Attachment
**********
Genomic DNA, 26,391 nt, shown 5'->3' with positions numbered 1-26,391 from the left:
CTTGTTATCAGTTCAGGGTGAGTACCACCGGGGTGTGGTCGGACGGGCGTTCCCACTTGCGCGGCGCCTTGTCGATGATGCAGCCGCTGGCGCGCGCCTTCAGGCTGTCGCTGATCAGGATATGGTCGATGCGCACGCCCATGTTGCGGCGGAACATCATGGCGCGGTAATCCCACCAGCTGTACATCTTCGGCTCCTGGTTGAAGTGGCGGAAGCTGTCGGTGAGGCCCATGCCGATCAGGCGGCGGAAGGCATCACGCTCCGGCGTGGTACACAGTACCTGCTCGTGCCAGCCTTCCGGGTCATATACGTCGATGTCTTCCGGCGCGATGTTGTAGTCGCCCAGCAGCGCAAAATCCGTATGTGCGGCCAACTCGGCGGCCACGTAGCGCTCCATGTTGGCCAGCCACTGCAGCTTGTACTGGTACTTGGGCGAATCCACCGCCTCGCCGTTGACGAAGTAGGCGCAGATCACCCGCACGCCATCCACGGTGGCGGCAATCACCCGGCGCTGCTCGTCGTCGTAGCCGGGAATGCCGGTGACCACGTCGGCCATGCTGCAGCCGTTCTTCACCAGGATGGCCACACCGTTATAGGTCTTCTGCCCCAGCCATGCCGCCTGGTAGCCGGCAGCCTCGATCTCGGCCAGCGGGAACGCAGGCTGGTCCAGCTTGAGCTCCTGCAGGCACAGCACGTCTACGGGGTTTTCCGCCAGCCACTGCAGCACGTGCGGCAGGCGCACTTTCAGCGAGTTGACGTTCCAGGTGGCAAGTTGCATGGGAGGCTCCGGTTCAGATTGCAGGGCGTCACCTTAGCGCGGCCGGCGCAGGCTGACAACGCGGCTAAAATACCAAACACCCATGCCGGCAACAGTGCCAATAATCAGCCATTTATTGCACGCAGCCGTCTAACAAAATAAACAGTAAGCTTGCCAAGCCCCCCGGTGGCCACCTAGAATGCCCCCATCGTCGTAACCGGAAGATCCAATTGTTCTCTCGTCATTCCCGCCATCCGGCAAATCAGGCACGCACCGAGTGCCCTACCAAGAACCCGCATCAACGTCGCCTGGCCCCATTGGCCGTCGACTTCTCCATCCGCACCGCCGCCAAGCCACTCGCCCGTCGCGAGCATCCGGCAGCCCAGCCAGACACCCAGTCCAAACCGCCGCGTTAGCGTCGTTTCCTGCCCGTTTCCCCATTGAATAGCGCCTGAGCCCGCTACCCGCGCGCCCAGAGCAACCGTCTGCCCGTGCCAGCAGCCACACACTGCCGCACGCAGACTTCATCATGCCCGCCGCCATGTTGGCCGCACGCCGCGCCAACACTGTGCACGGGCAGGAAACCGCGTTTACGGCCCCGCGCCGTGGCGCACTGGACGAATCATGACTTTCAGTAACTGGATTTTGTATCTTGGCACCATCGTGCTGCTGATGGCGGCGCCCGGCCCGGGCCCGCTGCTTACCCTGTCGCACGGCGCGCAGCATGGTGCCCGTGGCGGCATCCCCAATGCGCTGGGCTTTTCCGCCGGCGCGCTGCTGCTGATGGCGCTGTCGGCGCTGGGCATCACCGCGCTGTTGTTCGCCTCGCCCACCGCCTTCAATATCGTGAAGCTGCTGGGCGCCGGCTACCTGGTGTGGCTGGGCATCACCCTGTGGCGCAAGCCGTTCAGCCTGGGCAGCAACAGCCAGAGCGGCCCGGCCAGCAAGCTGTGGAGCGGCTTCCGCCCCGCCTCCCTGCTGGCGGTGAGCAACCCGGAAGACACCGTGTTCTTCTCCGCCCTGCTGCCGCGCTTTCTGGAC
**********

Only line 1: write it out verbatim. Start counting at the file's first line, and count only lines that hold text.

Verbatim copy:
Genomic DNA, 26,391 nt, shown 5'->3' with positions numbered 1-26,391 from the left: